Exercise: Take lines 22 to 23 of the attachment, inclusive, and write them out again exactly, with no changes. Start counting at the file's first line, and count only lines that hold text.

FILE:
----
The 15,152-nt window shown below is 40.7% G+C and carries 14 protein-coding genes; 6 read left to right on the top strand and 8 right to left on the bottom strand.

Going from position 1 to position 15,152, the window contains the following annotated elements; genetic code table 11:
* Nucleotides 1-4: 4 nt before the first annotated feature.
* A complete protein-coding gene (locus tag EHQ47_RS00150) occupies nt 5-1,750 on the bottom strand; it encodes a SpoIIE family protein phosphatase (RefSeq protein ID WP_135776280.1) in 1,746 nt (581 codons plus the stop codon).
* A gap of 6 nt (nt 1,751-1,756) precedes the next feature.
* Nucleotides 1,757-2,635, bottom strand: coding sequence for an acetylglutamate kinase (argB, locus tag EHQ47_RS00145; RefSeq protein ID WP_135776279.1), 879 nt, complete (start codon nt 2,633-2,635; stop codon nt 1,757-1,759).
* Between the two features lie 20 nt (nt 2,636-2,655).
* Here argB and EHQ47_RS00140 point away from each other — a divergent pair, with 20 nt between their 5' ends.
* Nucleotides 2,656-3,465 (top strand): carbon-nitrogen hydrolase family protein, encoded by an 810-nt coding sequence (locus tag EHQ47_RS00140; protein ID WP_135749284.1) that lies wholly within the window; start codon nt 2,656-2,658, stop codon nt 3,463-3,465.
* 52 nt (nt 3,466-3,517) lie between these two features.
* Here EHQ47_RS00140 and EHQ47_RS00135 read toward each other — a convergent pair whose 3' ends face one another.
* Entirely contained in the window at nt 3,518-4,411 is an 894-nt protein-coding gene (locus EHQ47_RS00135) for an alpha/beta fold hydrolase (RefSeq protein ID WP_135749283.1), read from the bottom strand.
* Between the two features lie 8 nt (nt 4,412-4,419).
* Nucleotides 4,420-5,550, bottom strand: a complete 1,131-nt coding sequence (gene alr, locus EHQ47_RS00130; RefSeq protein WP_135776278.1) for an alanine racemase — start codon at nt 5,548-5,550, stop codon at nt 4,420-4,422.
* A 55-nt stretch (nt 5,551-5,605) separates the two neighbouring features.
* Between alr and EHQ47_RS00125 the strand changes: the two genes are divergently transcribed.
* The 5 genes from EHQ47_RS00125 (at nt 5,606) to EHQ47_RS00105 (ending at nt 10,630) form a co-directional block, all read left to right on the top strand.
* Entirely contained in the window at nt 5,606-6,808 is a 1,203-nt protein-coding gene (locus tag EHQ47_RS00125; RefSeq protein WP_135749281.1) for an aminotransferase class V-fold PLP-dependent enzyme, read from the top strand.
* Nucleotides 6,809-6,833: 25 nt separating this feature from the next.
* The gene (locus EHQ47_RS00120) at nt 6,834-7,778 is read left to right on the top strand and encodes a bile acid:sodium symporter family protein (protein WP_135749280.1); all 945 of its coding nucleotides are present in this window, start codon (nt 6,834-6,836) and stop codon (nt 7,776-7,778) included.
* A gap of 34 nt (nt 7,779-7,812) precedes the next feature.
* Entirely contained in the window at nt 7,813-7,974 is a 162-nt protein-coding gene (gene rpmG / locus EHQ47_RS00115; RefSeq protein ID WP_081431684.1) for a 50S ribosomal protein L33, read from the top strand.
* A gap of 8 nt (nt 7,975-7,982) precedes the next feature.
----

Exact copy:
* Entirely contained in the window at nt 7,813-7,974 is a 162-nt protein-coding gene (gene rpmG / locus EHQ47_RS00115; RefSeq protein ID WP_081431684.1) for a 50S ribosomal protein L33, read from the top strand.
* A gap of 8 nt (nt 7,975-7,982) precedes the next feature.